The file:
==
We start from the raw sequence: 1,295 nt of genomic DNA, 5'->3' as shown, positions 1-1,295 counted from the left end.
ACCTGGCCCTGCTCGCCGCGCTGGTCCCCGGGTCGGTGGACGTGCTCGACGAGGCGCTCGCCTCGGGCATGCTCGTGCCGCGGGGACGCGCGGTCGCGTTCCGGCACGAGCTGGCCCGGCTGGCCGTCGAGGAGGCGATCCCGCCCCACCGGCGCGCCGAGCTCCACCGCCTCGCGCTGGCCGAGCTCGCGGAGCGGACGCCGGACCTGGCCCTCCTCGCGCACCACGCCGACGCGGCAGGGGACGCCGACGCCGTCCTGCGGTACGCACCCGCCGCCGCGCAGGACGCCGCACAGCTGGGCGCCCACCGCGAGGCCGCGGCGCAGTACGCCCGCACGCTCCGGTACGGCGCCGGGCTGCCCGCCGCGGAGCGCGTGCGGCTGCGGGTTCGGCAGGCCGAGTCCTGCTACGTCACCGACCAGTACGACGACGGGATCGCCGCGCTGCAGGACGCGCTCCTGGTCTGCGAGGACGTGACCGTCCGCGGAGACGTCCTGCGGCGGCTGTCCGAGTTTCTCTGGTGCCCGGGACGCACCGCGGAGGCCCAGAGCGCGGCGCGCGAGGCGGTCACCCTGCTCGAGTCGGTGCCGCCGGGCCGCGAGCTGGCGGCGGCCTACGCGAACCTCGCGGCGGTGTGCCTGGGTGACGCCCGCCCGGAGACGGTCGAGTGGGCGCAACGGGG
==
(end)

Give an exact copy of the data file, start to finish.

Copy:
We start from the raw sequence: 1,295 nt of genomic DNA, 5'->3' as shown, positions 1-1,295 counted from the left end.
ACCTGGCCCTGCTCGCCGCGCTGGTCCCCGGGTCGGTGGACGTGCTCGACGAGGCGCTCGCCTCGGGCATGCTCGTGCCGCGGGGACGCGCGGTCGCGTTCCGGCACGAGCTGGCCCGGCTGGCCGTCGAGGAGGCGATCCCGCCCCACCGGCGCGCCGAGCTCCACCGCCTCGCGCTGGCCGAGCTCGCGGAGCGGACGCCGGACCTGGCCCTCCTCGCGCACCACGCCGACGCGGCAGGGGACGCCGACGCCGTCCTGCGGTACGCACCCGCCGCCGCGCAGGACGCCGCACAGCTGGGCGCCCACCGCGAGGCCGCGGCGCAGTACGCCCGCACGCTCCGGTACGGCGCCGGGCTGCCCGCCGCGGAGCGCGTGCGGCTGCGGGTTCGGCAGGCCGAGTCCTGCTACGTCACCGACCAGTACGACGACGGGATCGCCGCGCTGCAGGACGCGCTCCTGGTCTGCGAGGACGTGACCGTCCGCGGAGACGTCCTGCGGCGGCTGTCCGAGTTTCTCTGGTGCCCGGGACGCACCGCGGAGGCCCAGAGCGCGGCGCGCGAGGCGGTCACCCTGCTCGAGTCGGTGCCGCCGGGCCGCGAGCTGGCGGCGGCCTACGCGAACCTCGCGGCGGTGTGCCTGGGTGACGCCCGCCCGGAGACGGTCGAGTGGGCGCAACGGGG